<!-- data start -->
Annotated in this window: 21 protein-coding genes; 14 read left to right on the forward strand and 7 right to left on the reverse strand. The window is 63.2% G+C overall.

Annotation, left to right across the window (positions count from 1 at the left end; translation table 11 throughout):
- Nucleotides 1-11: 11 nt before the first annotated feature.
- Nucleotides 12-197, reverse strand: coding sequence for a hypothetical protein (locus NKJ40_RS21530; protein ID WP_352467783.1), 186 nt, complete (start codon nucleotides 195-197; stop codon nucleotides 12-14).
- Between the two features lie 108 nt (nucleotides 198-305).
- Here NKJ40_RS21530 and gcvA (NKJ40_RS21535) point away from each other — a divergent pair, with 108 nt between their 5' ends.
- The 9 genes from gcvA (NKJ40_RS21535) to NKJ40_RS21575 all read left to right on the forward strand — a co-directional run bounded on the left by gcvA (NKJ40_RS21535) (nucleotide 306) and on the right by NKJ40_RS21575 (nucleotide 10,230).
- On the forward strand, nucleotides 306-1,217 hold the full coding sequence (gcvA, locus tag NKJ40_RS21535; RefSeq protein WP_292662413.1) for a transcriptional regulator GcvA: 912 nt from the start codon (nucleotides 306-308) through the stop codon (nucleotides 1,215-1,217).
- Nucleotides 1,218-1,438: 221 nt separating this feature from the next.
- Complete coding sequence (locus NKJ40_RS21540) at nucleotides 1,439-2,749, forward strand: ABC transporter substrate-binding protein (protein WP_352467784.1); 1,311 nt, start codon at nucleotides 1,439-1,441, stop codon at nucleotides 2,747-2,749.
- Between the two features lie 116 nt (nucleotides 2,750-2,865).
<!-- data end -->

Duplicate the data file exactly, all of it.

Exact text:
Annotated in this window: 21 protein-coding genes; 14 read left to right on the forward strand and 7 right to left on the reverse strand. The window is 63.2% G+C overall.

Annotation, left to right across the window (positions count from 1 at the left end; translation table 11 throughout):
- Nucleotides 1-11: 11 nt before the first annotated feature.
- Nucleotides 12-197, reverse strand: coding sequence for a hypothetical protein (locus NKJ40_RS21530; protein ID WP_352467783.1), 186 nt, complete (start codon nucleotides 195-197; stop codon nucleotides 12-14).
- Between the two features lie 108 nt (nucleotides 198-305).
- Here NKJ40_RS21530 and gcvA (NKJ40_RS21535) point away from each other — a divergent pair, with 108 nt between their 5' ends.
- The 9 genes from gcvA (NKJ40_RS21535) to NKJ40_RS21575 all read left to right on the forward strand — a co-directional run bounded on the left by gcvA (NKJ40_RS21535) (nucleotide 306) and on the right by NKJ40_RS21575 (nucleotide 10,230).
- On the forward strand, nucleotides 306-1,217 hold the full coding sequence (gcvA, locus tag NKJ40_RS21535; RefSeq protein WP_292662413.1) for a transcriptional regulator GcvA: 912 nt from the start codon (nucleotides 306-308) through the stop codon (nucleotides 1,215-1,217).
- Nucleotides 1,218-1,438: 221 nt separating this feature from the next.
- Complete coding sequence (locus NKJ40_RS21540) at nucleotides 1,439-2,749, forward strand: ABC transporter substrate-binding protein (protein WP_352467784.1); 1,311 nt, start codon at nucleotides 1,439-1,441, stop codon at nucleotides 2,747-2,749.
- Between the two features lie 116 nt (nucleotides 2,750-2,865).